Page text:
In many mandated groups, one purpose is to get members to set new goals for themselves. This next activity may serve as an excellent movement exercise to focus on the idea of setting goals.

Leader: “Everyone stand and line up side by side.” (Leader moves about 8 feet in front of the members and draws an imaginary line.) “I want you to assume that this line is you reaching the goals we talked about in the first and second sessions. This is now the fifth session. I want you to move either forward or backward to indicate how close you feel you are to reaching the goals you set for yourself. On three I want everyone to move. One, two, three.”

Most members will move and talk about their progress or lack thereof. Even for those who don’t talk, the experience may have an impact because it helps them to visualize that they are not making progress.

Conclusion

One truth we have found in leading groups with involuntary members is that it is quite unpredictable what will engage them and get their interest flowing. Our overall message to anyone leading mandatory groups is:

  • Continue trying a variety of unique and unexpected activities.
  • Don’t give up.
  • Don’t give in to the negative members.
  • Believe in what you are doing and in the power of groups.
  • Use rounds.
  • Be creative — use props, written activities and movement exercises.
  • Commit yourself to making the group powerful for those members who, once engaged, want to make progress.

A commitment to this list of ideas will make leading mandated groups a more interesting, exciting prospect. Additionally, that same commitment should make the anxiety and stress associated with that 3 p.m. group subside.

 

****

 

For additional creative leadership ideas, check out the following resources written by the authors of this article:

Group Counseling: Strategies and Skills, seventh edition, by Ed Jacobs, Robert Masson, Riley Harvill and Christine Schimmel, 2012, Brooks/Cole

Impact Therapy: The Courage to Counsel by Ed Jacobs and Christine Schimmel, 2013, Impact Therapy Associates

 

****

 

Knowledge Share articles are adapted from sessions presented at American Counseling Association conferences.

 

Christine Schimmel is assistant professor in the Department of Counseling, Rehabilitation Counseling and Counseling Psychology at West Virginia University, where she coordinates the school counseling program. Contact her at Chris.Schimmel@mail.wvu.edu.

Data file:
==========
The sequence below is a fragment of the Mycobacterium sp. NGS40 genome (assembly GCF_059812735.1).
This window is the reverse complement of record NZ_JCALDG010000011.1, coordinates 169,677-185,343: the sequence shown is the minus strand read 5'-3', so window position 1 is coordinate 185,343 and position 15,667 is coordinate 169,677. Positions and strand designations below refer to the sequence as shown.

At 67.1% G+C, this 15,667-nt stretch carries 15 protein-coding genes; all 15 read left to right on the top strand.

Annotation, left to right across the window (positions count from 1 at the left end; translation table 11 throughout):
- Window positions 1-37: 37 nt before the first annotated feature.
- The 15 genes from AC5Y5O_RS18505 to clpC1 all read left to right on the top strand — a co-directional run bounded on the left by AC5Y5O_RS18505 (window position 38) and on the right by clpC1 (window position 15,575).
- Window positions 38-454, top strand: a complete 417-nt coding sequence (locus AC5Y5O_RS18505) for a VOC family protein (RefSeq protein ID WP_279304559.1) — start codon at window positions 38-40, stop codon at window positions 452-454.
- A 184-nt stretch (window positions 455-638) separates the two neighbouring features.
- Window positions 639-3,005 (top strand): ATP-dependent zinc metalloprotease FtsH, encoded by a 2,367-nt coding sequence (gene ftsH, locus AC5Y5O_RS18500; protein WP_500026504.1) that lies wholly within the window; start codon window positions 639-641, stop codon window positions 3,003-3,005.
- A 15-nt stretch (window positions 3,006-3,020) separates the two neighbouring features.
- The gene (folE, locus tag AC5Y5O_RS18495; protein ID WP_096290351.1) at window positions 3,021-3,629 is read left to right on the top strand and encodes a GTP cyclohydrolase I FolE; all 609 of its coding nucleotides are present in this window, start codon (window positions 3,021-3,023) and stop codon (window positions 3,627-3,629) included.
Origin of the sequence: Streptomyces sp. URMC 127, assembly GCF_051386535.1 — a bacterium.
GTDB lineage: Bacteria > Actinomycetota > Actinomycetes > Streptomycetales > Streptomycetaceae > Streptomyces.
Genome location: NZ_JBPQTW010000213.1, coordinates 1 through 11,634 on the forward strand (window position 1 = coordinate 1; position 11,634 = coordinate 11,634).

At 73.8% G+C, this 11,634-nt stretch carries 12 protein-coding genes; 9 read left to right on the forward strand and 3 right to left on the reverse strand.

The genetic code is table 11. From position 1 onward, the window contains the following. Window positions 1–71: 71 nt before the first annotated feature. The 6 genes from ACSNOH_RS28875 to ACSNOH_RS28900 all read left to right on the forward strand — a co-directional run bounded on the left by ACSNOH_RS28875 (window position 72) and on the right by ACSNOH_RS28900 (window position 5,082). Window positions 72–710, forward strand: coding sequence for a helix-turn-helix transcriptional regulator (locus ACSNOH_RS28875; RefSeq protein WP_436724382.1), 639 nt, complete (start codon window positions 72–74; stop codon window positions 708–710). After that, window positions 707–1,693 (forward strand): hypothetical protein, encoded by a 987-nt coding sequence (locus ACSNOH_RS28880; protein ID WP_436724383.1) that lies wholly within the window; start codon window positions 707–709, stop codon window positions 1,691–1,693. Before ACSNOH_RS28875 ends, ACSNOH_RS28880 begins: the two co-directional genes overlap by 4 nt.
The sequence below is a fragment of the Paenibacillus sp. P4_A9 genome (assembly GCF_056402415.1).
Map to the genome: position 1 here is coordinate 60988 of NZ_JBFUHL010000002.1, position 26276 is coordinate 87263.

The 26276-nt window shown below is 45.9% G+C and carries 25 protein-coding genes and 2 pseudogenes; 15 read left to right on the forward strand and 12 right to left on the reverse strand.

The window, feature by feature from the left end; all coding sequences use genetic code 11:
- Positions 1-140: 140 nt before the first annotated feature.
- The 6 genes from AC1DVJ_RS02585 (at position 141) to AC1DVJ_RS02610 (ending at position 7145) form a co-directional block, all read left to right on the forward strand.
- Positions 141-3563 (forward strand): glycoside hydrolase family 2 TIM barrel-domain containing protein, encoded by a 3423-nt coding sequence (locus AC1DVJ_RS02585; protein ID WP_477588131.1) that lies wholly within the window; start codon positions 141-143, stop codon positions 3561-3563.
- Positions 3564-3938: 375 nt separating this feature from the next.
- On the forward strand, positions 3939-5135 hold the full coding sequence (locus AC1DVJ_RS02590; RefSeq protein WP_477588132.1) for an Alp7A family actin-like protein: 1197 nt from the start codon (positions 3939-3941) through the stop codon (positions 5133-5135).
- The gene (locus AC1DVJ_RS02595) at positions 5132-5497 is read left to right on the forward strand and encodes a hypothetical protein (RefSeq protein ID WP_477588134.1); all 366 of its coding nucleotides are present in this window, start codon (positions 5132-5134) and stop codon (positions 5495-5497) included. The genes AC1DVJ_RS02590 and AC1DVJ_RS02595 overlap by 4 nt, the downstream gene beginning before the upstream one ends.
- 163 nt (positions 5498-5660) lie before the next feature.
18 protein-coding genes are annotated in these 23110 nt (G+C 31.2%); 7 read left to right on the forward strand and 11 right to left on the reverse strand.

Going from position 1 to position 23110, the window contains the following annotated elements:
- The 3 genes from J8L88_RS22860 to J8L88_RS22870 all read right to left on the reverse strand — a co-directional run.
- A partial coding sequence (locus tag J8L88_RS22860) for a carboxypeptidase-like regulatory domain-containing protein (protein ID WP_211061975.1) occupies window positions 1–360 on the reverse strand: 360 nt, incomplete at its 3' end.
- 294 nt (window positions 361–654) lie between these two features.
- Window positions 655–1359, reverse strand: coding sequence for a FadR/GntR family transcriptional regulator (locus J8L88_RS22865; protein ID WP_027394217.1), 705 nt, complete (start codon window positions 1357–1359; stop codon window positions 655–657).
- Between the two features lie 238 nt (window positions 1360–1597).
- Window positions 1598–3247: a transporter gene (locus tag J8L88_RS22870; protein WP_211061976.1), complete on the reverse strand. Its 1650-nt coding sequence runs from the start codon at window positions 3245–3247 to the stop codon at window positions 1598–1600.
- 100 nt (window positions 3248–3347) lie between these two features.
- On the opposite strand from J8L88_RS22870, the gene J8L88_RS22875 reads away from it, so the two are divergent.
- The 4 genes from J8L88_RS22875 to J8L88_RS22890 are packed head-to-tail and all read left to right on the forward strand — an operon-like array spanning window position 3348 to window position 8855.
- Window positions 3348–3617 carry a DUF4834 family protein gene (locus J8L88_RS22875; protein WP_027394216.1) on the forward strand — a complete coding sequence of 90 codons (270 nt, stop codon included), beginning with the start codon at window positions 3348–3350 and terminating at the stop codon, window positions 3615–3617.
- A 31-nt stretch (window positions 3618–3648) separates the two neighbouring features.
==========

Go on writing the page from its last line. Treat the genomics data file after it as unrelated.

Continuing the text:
Ed Jacobs is associate professor in the Department of Counseling, Rehabilitation Counseling and Counseling Psychology at West Virginia University, where he coordinates the counseling master’s program. Contact him at Ed.Jacobs@mail.wvu.edu.

 

Letters to the editor: ct@counseling.org

****

Facebook Twitter Email

1 Comment

  1. Tabitha (Deel) Schlatter

    Dr. Jacobs,
    The title of this article caught my attention because I am currently leading groups in an inpatient setting. Some group members are voluntary and some are involuntary. I was especially eager to read the content of the article and started reading without noticing the authors’ names. However, as I read, the flavor of the article seemed increasing familiar. I thought, “Hmm, this sounds like Ed Jacobs Impact stuff”. So I scrolled up and that’s exactly what I saw.
    The techniques involving ratings, props, and movement; I use these daily. I graduated from West Virginia Graduate College in the mid 1990′s and was exposed to your Impact Counseling work during my courses with Bob Rubenstein. This has been nearly twenty years ago and I still tote with me a box of props along with a well worn copy of your, “Creative Counseling Techniques”. It really is time-tested, field-tested material that makes counseling more concrete. Very nice to see you are still doing the work that makes a difference not just for clients, but for counselors too.
    Tabitha Schlatter

    Reply

Leave a Reply

Your email address will not be published. Required fields are marked *

You may use these HTML tags and attributes: <a href="" title=""> <abbr title=""> <acronym title=""> <b> <blockquote cite=""> <cite> <code> <del datetime=""> <em> <i> <q cite=""> <strike> <strong>